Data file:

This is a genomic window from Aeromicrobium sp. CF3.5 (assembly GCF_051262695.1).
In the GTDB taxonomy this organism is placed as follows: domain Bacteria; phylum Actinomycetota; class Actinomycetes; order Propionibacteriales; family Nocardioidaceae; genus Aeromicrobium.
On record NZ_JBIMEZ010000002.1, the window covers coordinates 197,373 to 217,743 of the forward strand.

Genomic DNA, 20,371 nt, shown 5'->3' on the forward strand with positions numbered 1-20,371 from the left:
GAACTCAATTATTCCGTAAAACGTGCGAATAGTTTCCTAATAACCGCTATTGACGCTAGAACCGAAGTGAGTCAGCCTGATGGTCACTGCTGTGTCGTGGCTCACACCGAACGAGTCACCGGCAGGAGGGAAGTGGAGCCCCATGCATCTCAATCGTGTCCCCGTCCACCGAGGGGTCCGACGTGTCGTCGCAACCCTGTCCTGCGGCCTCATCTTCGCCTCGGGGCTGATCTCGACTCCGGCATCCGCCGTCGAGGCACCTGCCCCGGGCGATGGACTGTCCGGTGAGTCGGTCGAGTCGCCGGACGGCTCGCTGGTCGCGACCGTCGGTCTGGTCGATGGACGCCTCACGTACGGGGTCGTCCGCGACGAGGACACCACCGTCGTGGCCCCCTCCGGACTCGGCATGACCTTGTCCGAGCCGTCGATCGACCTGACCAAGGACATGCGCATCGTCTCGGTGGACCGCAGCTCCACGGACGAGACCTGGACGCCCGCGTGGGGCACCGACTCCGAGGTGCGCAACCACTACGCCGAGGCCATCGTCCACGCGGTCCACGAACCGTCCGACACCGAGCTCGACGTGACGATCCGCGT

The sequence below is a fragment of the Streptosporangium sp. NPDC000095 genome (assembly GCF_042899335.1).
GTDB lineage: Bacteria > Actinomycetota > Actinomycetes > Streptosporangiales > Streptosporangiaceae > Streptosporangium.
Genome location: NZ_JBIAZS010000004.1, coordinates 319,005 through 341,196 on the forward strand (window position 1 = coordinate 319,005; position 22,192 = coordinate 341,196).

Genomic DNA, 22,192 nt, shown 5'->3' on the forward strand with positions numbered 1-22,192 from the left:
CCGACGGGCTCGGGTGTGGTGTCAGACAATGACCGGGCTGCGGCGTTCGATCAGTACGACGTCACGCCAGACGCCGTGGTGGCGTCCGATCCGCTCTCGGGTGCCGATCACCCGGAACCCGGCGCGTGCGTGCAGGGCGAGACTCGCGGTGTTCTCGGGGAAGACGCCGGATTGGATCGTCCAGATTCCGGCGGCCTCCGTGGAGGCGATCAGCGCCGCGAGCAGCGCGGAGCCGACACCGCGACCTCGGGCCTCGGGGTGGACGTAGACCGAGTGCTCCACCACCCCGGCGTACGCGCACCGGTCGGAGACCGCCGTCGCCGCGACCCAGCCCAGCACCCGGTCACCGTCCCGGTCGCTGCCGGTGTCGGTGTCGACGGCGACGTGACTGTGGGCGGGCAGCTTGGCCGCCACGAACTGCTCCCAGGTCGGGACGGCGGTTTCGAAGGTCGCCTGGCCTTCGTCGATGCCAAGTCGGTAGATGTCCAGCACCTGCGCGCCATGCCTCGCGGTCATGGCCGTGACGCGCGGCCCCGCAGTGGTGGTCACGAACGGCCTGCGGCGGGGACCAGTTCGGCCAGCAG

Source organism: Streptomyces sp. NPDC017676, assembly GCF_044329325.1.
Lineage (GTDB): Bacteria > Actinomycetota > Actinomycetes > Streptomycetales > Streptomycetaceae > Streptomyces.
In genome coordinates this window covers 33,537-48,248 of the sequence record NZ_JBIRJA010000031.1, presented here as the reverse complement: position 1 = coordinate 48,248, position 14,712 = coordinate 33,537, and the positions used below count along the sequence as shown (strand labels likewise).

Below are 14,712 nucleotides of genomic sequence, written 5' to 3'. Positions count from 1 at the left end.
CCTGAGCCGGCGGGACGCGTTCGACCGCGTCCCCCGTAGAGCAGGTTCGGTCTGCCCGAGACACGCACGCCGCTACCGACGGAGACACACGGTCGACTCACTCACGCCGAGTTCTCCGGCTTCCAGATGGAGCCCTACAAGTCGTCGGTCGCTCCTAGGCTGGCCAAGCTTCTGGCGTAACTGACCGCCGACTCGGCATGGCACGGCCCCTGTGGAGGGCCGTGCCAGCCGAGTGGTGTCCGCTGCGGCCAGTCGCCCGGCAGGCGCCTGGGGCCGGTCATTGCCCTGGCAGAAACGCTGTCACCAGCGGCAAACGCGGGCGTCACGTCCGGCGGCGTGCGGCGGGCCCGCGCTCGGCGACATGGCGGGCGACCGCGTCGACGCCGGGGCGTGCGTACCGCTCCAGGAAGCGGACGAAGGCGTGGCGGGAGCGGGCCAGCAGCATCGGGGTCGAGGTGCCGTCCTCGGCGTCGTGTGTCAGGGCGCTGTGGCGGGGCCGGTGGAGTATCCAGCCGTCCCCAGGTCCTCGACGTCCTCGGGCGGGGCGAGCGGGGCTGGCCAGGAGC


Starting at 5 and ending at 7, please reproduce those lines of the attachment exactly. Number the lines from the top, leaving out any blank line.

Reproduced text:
GAACTCAATTATTCCGTAAAACGTGCGAATAGTTTCCTAATAACCGCTATTGACGCTAGAACCGAAGTGAGTCAGCCTGATGGTCACTGCTGTGTCGTGGCTCACACCGAACGAGTCACCGGCAGGAGGGAAGTGGAGCCCCATGCATCTCAATCGTGTCCCCGTCCACCGAGGGGTCCGACGTGTCGTCGCAACCCTGTCCTGCGGCCTCATCTTCGCCTCGGGGCTGATCTCGACTCCGGCATCCGCCGTCGAGGCACCTGCCCCGGGCGATGGACTGTCCGGTGAGTCGGTCGAGTCGCCGGACGGCTCGCTGGTCGCGACCGTCGGTCTGGTCGATGGACGCCTCACGTACGGGGTCGTCCGCGACGAGGACACCACCGTCGTGGCCCCCTCCGGACTCGGCATGACCTTGTCCGAGCCGTCGATCGACCTGACCAAGGACATGCGCATCGTCTCGGTGGACCGCAGCTCCACGGACGAGACCTGGACGCCCGCGTGGGGCACCGACTCCGAGGTGCGCAACCACTACGCCGAGGCCATCGTCCACGCGGTCCACGAACCGTCCGACACCGAGCTCGACGTGACGATCCGCGT

The sequence below is a fragment of the Streptosporangium sp. NPDC000095 genome (assembly GCF_042899335.1).
GTDB lineage: Bacteria > Actinomycetota > Actinomycetes > Streptosporangiales > Streptosporangiaceae > Streptosporangium.